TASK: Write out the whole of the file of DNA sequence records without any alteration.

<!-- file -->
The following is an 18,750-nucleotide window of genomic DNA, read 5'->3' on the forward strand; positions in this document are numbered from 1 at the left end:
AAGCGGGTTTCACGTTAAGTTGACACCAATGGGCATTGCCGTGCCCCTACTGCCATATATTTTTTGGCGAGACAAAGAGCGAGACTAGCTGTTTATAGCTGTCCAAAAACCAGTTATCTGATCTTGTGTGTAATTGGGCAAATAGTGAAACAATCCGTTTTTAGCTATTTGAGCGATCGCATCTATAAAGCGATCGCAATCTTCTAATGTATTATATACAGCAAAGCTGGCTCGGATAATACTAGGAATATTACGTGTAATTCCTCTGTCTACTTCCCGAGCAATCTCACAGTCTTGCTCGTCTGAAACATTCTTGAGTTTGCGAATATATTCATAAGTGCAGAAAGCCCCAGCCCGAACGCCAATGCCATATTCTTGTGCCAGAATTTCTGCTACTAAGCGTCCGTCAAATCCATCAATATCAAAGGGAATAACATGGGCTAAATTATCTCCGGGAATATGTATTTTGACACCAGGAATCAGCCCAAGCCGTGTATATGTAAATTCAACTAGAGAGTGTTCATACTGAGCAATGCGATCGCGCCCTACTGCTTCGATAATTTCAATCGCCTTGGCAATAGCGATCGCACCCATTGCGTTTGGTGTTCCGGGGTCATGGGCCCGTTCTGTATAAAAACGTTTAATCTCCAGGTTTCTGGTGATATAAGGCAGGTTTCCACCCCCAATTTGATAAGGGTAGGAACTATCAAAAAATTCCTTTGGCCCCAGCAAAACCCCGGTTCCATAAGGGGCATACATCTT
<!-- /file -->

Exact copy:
The following is an 18,750-nucleotide window of genomic DNA, read 5'->3' on the forward strand; positions in this document are numbered from 1 at the left end:
AAGCGGGTTTCACGTTAAGTTGACACCAATGGGCATTGCCGTGCCCCTACTGCCATATATTTTTTGGCGAGACAAAGAGCGAGACTAGCTGTTTATAGCTGTCCAAAAACCAGTTATCTGATCTTGTGTGTAATTGGGCAAATAGTGAAACAATCCGTTTTTAGCTATTTGAGCGATCGCATCTATAAAGCGATCGCAATCTTCTAATGTATTATATACAGCAAAGCTGGCTCGGATAATACTAGGAATATTACGTGTAATTCCTCTGTCTACTTCCCGAGCAATCTCACAGTCTTGCTCGTCTGAAACATTCTTGAGTTTGCGAATATATTCATAAGTGCAGAAAGCCCCAGCCCGAACGCCAATGCCATATTCTTGTGCCAGAATTTCTGCTACTAAGCGTCCGTCAAATCCATCAATATCAAAGGGAATAACATGGGCTAAATTATCTCCGGGAATATGTATTTTGACACCAGGAATCAGCCCAAGCCGTGTATATGTAAATTCAACTAGAGAGTGTTCATACTGAGCAATGCGATCGCGCCCTACTGCTTCGATAATTTCAATCGCCTTGGCAATAGCGATCGCACCCATTGCGTTTGGTGTTCCGGGGTCATGGGCCCGTTCTGTATAAAAACGTTTAATCTCCAGGTTTCTGGTGATATAAGGCAGGTTTCCACCCCCAATTTGATAAGGGTAGGAACTATCAAAAAATTCCTTTGGCCCCAGCAAAACCCCGGTTCCATAAGGGGCATACATCTT